Kay Setches objected to the Vietnam War and conscription for a variety of reasons. Her main involvement in protesting against them was participation in the later moratoriums, which she discusses here.
Kay:Wwe were doing those marches. And we used to just take the children in the car, and – the babies really – and put them in the pusher and… push.
Alex: So you went to the three moratorium marches, or just the first one –
Kay: I know that we went to the last. And I think we went to the one before.
Alex: But what was it like to be at those moratoriums when there was so many thousands of people with one goal?
Kay: Well, I was up near the intersection… where we were in the middle of Swanson and Flinders Street once on one of the marches. And I was scared. I was – I was scared because I was – there was so many people. So many, many, many people. And that, you know, there was a flash of scare there, I’ll always remember it. But really, it was very uplifting to be walking with people that had the same view as you. It was so neighbourly as well, when you’re going along, we were very hopeful that this would lead to a change. A huge change. You know, we had been under a Liberal National government for 23 years by ’72. And it had to stop.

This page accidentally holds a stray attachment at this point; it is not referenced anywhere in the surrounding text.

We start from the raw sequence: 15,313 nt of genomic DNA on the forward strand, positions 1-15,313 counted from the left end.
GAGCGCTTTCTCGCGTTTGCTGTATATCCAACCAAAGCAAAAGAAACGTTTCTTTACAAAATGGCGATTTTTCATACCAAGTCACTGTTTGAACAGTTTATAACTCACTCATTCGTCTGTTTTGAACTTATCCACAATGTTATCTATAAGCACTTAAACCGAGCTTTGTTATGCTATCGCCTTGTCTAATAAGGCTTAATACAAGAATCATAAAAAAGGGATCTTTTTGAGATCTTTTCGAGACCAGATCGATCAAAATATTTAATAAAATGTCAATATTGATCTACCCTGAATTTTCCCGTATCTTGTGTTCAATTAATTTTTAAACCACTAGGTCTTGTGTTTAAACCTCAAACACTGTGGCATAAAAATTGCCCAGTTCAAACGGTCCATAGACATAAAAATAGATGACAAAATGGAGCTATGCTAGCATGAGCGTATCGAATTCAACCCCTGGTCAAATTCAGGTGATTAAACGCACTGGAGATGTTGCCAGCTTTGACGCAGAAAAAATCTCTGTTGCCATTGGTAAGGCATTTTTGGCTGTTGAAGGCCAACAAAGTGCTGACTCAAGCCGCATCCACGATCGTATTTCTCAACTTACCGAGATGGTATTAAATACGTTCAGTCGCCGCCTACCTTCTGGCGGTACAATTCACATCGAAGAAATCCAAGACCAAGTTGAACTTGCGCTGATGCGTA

Alex: From what I’ve seen of the pictures of the moratorium, it looks like there are a lot of women there. Did you feel like there were lots of women present on the day?
Kay: Yes, I did. Yes, I did.
Alex: Aside from the marches, were there other things that you were involved in?
Kay: I didn’t do anything. No; I went home. And I thought I’d done well, and then I cleaned up the kids, and then we went to bed. That’s what we did; no I didn’t do anything much afterwards.
Alex: Was it the sort of issue that people would talk about at parties or gatherings?
Kay: Always, always because your friends were not that different to you, you know. And so it was uppermost on everyone’s mind, we knew that they were bombing the hell out of Vietnam. We had seen the pictures, the pictures, and we didn’t want our soldiers there.
If you know a Melbourne woman who was involved in protesting against the Vietnam War, please leave a comment!
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